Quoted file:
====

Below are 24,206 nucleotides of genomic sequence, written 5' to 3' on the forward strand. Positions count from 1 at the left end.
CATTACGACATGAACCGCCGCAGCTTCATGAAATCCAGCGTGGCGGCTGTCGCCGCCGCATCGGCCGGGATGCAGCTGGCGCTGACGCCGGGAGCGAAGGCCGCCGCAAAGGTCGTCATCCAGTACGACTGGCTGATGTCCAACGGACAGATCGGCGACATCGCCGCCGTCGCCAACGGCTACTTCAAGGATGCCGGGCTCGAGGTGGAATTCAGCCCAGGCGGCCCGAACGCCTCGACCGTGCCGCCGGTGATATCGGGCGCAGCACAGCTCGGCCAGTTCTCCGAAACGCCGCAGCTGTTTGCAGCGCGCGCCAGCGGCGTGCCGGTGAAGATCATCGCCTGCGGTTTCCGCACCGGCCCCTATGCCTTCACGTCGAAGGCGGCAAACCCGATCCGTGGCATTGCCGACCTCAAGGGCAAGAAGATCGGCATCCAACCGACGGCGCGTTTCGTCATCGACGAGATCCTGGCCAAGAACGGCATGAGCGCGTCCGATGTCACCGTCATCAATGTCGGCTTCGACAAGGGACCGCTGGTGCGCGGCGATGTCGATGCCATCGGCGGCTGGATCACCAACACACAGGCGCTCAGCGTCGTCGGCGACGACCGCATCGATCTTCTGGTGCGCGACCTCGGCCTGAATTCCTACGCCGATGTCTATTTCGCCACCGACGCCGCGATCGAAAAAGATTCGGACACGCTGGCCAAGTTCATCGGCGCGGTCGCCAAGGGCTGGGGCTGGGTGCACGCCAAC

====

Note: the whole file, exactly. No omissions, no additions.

Below are 24,206 nucleotides of genomic sequence, written 5' to 3' on the forward strand. Positions count from 1 at the left end.
CATTACGACATGAACCGCCGCAGCTTCATGAAATCCAGCGTGGCGGCTGTCGCCGCCGCATCGGCCGGGATGCAGCTGGCGCTGACGCCGGGAGCGAAGGCCGCCGCAAAGGTCGTCATCCAGTACGACTGGCTGATGTCCAACGGACAGATCGGCGACATCGCCGCCGTCGCCAACGGCTACTTCAAGGATGCCGGGCTCGAGGTGGAATTCAGCCCAGGCGGCCCGAACGCCTCGACCGTGCCGCCGGTGATATCGGGCGCAGCACAGCTCGGCCAGTTCTCCGAAACGCCGCAGCTGTTTGCAGCGCGCGCCAGCGGCGTGCCGGTGAAGATCATCGCCTGCGGTTTCCGCACCGGCCCCTATGCCTTCACGTCGAAGGCGGCAAACCCGATCCGTGGCATTGCCGACCTCAAGGGCAAGAAGATCGGCATCCAACCGACGGCGCGTTTCGTCATCGACGAGATCCTGGCCAAGAACGGCATGAGCGCGTCCGATGTCACCGTCATCAATGTCGGCTTCGACAAGGGACCGCTGGTGCGCGGCGATGTCGATGCCATCGGCGGCTGGATCACCAACACACAGGCGCTCAGCGTCGTCGGCGACGACCGCATCGATCTTCTGGTGCGCGACCTCGGCCTGAATTCCTACGCCGATGTCTATTTCGCCACCGACGCCGCGATCGAAAAAGATTCGGACACGCTGGCCAAGTTCATCGGCGCGGTCGCCAAGGGCTGGGGCTGGGTGCACGCCAAC